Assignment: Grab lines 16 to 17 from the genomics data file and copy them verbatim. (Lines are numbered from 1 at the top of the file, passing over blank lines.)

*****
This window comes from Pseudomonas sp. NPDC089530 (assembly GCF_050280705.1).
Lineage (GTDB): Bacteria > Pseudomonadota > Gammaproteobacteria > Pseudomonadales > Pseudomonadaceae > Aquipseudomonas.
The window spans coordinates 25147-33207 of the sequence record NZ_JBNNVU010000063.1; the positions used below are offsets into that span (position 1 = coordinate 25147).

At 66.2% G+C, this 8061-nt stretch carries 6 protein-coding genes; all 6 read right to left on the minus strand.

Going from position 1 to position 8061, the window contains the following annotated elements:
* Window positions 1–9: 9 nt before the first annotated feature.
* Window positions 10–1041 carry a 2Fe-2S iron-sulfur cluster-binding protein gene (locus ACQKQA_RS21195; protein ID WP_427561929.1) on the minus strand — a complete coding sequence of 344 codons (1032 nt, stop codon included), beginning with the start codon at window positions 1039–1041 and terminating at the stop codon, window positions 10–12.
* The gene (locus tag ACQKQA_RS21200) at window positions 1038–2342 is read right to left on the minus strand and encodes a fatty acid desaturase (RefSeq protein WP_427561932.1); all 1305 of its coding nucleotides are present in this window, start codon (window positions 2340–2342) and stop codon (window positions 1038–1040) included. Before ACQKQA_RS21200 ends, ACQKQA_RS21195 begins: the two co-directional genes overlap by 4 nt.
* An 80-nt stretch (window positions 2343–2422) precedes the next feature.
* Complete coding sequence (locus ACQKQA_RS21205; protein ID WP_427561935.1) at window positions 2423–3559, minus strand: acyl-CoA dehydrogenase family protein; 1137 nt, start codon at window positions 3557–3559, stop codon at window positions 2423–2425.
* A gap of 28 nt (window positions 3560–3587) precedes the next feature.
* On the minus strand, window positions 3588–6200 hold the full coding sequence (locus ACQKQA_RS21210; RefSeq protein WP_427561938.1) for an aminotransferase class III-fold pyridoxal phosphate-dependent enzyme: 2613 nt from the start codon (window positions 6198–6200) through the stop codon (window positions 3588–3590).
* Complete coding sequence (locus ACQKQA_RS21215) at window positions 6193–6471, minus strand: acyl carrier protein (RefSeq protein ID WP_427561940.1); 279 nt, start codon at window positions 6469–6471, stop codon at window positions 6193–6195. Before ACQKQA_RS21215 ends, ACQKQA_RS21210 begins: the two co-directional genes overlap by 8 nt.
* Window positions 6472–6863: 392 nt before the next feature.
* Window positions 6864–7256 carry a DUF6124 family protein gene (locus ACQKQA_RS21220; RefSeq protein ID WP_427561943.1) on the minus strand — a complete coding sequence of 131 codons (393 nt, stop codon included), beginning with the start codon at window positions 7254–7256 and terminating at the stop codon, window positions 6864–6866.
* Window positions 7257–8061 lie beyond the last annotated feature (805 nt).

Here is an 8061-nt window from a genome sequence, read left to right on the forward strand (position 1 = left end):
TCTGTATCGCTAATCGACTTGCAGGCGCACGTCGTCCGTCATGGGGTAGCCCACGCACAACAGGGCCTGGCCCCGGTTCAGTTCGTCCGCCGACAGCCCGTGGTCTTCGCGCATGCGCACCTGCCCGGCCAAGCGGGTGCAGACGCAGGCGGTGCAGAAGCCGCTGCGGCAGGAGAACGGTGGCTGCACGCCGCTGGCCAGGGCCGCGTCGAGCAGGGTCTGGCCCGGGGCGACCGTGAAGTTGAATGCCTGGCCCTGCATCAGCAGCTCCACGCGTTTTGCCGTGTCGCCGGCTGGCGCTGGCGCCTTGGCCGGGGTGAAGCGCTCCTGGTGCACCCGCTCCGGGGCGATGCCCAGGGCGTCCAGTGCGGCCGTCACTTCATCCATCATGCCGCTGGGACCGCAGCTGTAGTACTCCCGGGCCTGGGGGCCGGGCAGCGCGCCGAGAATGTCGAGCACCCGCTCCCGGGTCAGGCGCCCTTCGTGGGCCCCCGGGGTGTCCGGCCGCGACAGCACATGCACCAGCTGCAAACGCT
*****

* Window positions 7257–8061 lie beyond the last annotated feature (805 nt).

Here is an 8061-nt window from a genome sequence, read left to right on the forward strand (position 1 = left end):